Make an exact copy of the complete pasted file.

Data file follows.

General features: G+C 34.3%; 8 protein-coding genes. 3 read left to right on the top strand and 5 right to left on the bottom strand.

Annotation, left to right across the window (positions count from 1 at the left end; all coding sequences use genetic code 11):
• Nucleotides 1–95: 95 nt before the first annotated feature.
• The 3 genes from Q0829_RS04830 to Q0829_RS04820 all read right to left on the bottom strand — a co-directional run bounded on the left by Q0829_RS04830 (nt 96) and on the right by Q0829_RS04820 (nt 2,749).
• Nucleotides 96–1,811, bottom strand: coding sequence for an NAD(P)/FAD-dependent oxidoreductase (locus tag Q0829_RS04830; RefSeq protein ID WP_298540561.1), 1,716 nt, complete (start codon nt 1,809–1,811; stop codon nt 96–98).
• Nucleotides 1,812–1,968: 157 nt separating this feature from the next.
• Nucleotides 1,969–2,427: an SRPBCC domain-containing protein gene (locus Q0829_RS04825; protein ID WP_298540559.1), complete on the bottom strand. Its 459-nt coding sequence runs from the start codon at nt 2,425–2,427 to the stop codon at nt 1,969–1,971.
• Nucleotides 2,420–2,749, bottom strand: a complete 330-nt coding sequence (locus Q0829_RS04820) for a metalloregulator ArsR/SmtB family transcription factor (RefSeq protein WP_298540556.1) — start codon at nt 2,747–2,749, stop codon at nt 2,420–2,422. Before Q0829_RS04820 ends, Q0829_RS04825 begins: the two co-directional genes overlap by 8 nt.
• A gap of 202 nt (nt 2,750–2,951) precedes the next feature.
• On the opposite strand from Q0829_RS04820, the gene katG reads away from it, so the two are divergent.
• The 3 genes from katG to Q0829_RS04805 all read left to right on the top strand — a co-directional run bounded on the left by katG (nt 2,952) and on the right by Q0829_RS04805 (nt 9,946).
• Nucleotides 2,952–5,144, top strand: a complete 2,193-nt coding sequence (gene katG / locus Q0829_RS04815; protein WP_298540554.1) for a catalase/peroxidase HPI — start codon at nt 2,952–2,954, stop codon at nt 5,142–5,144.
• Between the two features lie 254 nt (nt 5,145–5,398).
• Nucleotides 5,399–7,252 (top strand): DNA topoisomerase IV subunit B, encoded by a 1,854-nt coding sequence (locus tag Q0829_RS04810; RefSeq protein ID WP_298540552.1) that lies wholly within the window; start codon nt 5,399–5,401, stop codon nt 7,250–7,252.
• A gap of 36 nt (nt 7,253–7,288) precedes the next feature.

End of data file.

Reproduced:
General features: G+C 34.3%; 8 protein-coding genes. 3 read left to right on the top strand and 5 right to left on the bottom strand.

Annotation, left to right across the window (positions count from 1 at the left end; all coding sequences use genetic code 11):
• Nucleotides 1–95: 95 nt before the first annotated feature.
• The 3 genes from Q0829_RS04830 to Q0829_RS04820 all read right to left on the bottom strand — a co-directional run bounded on the left by Q0829_RS04830 (nt 96) and on the right by Q0829_RS04820 (nt 2,749).
• Nucleotides 96–1,811, bottom strand: coding sequence for an NAD(P)/FAD-dependent oxidoreductase (locus tag Q0829_RS04830; RefSeq protein ID WP_298540561.1), 1,716 nt, complete (start codon nt 1,809–1,811; stop codon nt 96–98).
• Nucleotides 1,812–1,968: 157 nt separating this feature from the next.
• Nucleotides 1,969–2,427: an SRPBCC domain-containing protein gene (locus Q0829_RS04825; protein ID WP_298540559.1), complete on the bottom strand. Its 459-nt coding sequence runs from the start codon at nt 2,425–2,427 to the stop codon at nt 1,969–1,971.
• Nucleotides 2,420–2,749, bottom strand: a complete 330-nt coding sequence (locus Q0829_RS04820) for a metalloregulator ArsR/SmtB family transcription factor (RefSeq protein WP_298540556.1) — start codon at nt 2,747–2,749, stop codon at nt 2,420–2,422. Before Q0829_RS04820 ends, Q0829_RS04825 begins: the two co-directional genes overlap by 8 nt.
• A gap of 202 nt (nt 2,750–2,951) precedes the next feature.
• On the opposite strand from Q0829_RS04820, the gene katG reads away from it, so the two are divergent.
• The 3 genes from katG to Q0829_RS04805 all read left to right on the top strand — a co-directional run bounded on the left by katG (nt 2,952) and on the right by Q0829_RS04805 (nt 9,946).
• Nucleotides 2,952–5,144, top strand: a complete 2,193-nt coding sequence (gene katG / locus Q0829_RS04815; protein WP_298540554.1) for a catalase/peroxidase HPI — start codon at nt 2,952–2,954, stop codon at nt 5,142–5,144.
• Between the two features lie 254 nt (nt 5,145–5,398).
• Nucleotides 5,399–7,252 (top strand): DNA topoisomerase IV subunit B, encoded by a 1,854-nt coding sequence (locus tag Q0829_RS04810; RefSeq protein ID WP_298540552.1) that lies wholly within the window; start codon nt 5,399–5,401, stop codon nt 7,250–7,252.
• A gap of 36 nt (nt 7,253–7,288) precedes the next feature.